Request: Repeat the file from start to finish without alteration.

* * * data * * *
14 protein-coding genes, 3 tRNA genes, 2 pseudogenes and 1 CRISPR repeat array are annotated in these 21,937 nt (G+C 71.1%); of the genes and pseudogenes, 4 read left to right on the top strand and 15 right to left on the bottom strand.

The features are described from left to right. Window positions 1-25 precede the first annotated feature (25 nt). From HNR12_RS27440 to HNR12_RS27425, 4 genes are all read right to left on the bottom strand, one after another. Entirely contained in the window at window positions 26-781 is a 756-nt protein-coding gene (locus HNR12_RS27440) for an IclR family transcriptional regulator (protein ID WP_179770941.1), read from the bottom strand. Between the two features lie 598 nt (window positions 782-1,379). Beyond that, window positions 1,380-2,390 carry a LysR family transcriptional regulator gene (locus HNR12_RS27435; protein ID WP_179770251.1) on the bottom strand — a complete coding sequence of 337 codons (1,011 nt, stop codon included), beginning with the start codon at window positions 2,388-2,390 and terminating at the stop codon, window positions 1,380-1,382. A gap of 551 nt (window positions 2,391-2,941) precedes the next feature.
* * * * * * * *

14 protein-coding genes, 3 tRNA genes, 2 pseudogenes and 1 CRISPR repeat array are annotated in these 21,937 nt (G+C 71.1%); of the genes and pseudogenes, 4 read left to right on the top strand and 15 right to left on the bottom strand.

The features are described from left to right. Window positions 1-25 precede the first annotated feature (25 nt). From HNR12_RS27440 to HNR12_RS27425, 4 genes are all read right to left on the bottom strand, one after another. Entirely contained in the window at window positions 26-781 is a 756-nt protein-coding gene (locus HNR12_RS27440) for an IclR family transcriptional regulator (protein ID WP_179770941.1), read from the bottom strand. Between the two features lie 598 nt (window positions 782-1,379). Beyond that, window positions 1,380-2,390 carry a LysR family transcriptional regulator gene (locus HNR12_RS27435; protein ID WP_179770251.1) on the bottom strand — a complete coding sequence of 337 codons (1,011 nt, stop codon included), beginning with the start codon at window positions 2,388-2,390 and terminating at the stop codon, window positions 1,380-1,382. A gap of 551 nt (window positions 2,391-2,941) precedes the next feature.